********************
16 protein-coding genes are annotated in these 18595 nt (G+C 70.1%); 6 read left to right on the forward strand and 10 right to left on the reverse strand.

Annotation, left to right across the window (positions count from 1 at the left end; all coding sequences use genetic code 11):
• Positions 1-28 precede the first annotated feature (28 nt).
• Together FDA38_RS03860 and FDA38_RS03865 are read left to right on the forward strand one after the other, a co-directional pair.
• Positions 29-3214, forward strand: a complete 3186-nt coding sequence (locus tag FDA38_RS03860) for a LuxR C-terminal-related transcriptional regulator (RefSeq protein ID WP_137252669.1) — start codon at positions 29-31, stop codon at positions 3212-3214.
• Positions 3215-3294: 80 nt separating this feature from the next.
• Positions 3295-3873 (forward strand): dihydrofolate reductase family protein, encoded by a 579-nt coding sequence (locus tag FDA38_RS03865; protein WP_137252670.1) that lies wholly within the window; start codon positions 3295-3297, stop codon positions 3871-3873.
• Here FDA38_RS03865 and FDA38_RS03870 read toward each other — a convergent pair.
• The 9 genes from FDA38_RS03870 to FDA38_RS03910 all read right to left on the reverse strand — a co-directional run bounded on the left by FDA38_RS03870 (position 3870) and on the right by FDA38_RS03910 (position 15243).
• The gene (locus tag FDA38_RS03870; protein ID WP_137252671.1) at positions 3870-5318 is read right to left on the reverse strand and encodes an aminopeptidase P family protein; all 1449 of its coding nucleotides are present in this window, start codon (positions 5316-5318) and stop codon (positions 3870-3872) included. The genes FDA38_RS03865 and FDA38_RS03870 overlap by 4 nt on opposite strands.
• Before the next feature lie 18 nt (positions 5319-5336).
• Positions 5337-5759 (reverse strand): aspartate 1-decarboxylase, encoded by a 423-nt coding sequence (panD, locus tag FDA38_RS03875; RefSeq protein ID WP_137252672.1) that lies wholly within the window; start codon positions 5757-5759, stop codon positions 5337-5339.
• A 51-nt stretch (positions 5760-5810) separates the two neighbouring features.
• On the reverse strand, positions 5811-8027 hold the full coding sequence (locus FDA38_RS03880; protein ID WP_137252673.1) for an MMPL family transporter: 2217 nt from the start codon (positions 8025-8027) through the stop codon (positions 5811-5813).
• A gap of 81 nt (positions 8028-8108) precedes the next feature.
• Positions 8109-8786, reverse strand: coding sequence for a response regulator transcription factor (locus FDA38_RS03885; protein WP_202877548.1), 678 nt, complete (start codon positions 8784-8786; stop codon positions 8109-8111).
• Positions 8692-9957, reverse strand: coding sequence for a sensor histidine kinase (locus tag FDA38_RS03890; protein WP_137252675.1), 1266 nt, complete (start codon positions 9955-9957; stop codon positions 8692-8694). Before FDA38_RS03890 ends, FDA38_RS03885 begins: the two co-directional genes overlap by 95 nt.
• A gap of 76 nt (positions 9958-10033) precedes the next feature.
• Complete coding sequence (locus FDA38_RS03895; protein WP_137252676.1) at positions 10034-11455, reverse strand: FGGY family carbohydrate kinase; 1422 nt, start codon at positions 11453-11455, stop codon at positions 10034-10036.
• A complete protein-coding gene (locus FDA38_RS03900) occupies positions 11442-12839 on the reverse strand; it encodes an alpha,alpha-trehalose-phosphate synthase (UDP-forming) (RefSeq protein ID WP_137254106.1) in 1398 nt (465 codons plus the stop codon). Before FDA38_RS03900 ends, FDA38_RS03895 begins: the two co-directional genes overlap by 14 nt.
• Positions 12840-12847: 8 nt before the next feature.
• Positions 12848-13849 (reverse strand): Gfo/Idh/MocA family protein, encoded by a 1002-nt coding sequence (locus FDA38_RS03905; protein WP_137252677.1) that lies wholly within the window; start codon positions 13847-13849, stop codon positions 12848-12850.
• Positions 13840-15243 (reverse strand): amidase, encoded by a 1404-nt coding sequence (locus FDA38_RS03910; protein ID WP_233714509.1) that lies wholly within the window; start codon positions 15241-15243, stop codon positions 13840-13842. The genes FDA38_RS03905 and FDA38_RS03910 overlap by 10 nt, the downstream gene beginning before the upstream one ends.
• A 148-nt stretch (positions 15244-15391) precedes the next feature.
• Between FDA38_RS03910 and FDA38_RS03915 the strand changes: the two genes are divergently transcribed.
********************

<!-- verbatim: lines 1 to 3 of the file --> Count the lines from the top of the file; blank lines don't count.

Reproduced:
16 protein-coding genes are annotated in these 18595 nt (G+C 70.1%); 6 read left to right on the forward strand and 10 right to left on the reverse strand.

Annotation, left to right across the window (positions count from 1 at the left end; all coding sequences use genetic code 11):
• Positions 1-28 precede the first annotated feature (28 nt).